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Recovery Strategy for the Western Prairie Fringed-orchid (Platanthera praeclara) in Canada [Proposed]
The following information was extracted from the Committee on the Status of Endangered Wildlife in Canada (COSEWIC) status report (Collicutt 1993) and the COSEWIC status update report (Punter in press), supplemented with new field survey data from 1999 to 2005 (C. Borkowsky, pers. comm.) and other sources as indicated.
The western prairie fringed-orchid (also known as the western prairie fringed orchid) (Platanthera praeclara) is a perennial wildflower found in calcareous prairies and wet meadows.
The species is perennial, with thick fleshy roots and a tuber. Flowering plants reach a height of 40–88 cm, with 5–7 leaves per stem. Its flowers are arranged in a spike, 5–15 cm long and 5–9 cm wide, with 4–33 creamy white flowers (Figure 1). The flowers are very showy, with two fan-shaped petals on top and one large petal on the bottom. The bottom petal is deeply divided into three lobes, which are further incised to form a fringe. Flowers are fragrant at night to attract insect pollinators. Peak flowering typically occurs from late June to mid-July. Punter (in press) provides a detailed description of the species and its phenology.
The known history of this species in Canada is short. The first published report of the species was by Catling and Brownell (1987), who collected a specimen of what was then thought to be Platanthera leucophaea in the Vita, Manitoba, area on July 26, 1984. Local residents recall seeing the species much earlier than 1984, and orchid enthusiast Bud Ewacha (pers. comm.) reports having seen the species prior to this time, but no other long-term information exists.
Sheviak and Bowles (1986) then split P. leucophaea into two species, with all records west of the Missouri River being reassigned to the new species, western prairie fringed-orchid (Platanthera praeclara Sheviak and Bowles).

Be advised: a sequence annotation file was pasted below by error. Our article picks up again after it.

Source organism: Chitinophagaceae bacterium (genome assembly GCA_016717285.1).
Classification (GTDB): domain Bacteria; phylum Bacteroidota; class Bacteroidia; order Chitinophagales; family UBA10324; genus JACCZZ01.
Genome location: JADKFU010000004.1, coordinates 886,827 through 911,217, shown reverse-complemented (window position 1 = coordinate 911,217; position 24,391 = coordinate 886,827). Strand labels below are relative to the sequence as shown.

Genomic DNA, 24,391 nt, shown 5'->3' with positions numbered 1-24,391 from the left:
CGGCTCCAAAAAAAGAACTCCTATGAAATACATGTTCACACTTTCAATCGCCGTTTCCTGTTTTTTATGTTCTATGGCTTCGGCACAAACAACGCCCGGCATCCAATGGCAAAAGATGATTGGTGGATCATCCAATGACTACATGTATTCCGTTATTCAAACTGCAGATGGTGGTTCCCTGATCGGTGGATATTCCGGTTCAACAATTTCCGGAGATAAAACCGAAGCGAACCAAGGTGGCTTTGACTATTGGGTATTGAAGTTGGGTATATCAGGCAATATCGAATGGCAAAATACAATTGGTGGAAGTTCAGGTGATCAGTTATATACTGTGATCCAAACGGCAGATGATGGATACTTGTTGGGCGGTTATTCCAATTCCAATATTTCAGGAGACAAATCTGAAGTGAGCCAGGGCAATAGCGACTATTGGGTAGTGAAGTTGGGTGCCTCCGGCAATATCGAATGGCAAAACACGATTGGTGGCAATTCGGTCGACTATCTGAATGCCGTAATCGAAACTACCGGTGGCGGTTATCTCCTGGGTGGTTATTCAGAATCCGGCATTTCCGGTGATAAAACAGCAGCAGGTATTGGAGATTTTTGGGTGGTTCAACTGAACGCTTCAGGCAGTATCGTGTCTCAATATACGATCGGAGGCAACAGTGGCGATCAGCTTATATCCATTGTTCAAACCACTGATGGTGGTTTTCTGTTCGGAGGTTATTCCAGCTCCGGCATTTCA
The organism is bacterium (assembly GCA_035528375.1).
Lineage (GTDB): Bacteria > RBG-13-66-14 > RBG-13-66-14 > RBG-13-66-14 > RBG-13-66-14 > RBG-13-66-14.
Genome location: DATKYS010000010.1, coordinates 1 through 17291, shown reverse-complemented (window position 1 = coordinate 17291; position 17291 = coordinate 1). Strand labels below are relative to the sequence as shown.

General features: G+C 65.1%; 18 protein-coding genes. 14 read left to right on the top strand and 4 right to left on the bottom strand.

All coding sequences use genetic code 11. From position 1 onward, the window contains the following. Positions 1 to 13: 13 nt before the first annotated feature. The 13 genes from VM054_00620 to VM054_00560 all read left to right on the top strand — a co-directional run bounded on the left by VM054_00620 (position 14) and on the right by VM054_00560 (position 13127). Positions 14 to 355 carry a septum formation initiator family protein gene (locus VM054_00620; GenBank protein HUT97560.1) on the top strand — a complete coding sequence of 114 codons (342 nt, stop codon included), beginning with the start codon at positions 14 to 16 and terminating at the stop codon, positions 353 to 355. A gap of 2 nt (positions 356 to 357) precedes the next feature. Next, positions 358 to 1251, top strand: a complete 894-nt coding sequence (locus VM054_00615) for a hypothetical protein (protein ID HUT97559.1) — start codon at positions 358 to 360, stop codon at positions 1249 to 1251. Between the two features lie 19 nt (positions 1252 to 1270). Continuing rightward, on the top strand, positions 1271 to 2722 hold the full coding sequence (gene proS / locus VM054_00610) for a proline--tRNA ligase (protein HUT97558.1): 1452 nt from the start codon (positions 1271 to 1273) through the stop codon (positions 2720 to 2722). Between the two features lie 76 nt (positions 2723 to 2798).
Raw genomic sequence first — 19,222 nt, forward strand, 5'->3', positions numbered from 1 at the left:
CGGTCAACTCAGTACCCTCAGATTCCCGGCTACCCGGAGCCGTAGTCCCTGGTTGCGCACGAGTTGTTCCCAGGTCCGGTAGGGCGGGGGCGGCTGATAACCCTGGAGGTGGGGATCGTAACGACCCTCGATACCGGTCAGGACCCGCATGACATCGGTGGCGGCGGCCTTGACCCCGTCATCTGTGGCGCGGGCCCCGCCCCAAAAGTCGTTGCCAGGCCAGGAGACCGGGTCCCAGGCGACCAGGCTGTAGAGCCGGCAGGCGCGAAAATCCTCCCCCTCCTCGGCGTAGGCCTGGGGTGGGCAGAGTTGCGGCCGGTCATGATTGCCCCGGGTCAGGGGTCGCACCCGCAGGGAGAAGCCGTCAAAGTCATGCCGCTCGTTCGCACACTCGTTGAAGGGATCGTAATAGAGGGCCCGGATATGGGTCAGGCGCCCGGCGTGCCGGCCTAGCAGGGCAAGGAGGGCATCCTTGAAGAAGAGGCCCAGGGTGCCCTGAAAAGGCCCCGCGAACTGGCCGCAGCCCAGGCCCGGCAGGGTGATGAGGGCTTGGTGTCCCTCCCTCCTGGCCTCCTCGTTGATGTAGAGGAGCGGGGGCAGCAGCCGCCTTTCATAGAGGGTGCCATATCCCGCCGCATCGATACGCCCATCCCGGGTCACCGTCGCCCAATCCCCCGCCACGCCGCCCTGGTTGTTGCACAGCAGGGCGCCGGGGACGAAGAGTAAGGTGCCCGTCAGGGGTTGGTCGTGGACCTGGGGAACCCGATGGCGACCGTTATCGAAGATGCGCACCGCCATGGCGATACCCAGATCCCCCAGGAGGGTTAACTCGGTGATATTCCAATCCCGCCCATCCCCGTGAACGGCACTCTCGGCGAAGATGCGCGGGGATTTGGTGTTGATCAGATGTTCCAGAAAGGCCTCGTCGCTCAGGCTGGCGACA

Distribution and Abundance
The western prairie fringed-orchid occurs from Manitoba south to Oklahoma, east to Iowa, and west to central Nebraska (Figure 2). It is ranked G2 by NatureServe (2005) and is rare throughout its entire range in central North America (Table 1).
In Canada, there is one extant metapopulation -- defined by Punter (in press) as a population of at least 3000 individuals -- of the western prairie fringed-orchid, found west of Vita, Manitoba, in the Rural Municipality of Stuartburn (Figure 3). The Manitoba metapopulation is the largest of any for the species and represents approximately 50% of the global population.
|Jurisdiction||NatureServe rank||Maximum observed number of flowering plantsa|
|North Dakota||S2||12 911|
|Oklahoma||S1||Not seen since prior to 1979|
|South Dakota||SH||Believed extirpated|
a In Manitoba, the maximum number of flowering plants observed was in a single season (2003) (C. Borkowsky, pers. comm.). Population figures from the United States are the maximum number of flowering plants observed at each site, from 1979 to the present (P. Delphey, pers. comm.).
The western prairie fringed-orchid has an area of occupancy in Canada of approximately 670 ha, based on mapping of known patches of the species (Manitoba Conservation Data Centre 2006). The Canadian range of the western prairie fringed-orchid makes up about 0.5% of the global range (Figure 2), although the vast majority of the global range has been altered by anthropogenic activity and no longer provides suitable habitat.
Surveys of the number of flowering plants have been conducted in Manitoba since 1992 (Figure 4). The number of flowering plants fluctuates widely from one year to the next (Punter in press), with a low of 1818 in 1995 to a high of 23 530 in 2003. In any given year, many more plants remain in a vegetative stage, with 1–3 leaves (Punter in press). The difficulty in locating vegetative plants makes counts of flowering plants the easiest way to monitor population status. However, the large fluctuations in numbers of flowering plants from year to year make it difficult to discern any upward or downward trend in the Canadian population.
In the United States, where information on the species dates back to the 19th century, there is a long list of sites where the species has either been extirpated or not observed for more than 30 years (U.S. Fish and Wildlife Service 1996). The significant declines throughout its range are attributed to conversion of habitat to cropland, overgrazing, intensive hay mowing, drainage, and fire suppression (U.S. Fish and Wildlife Service 1996).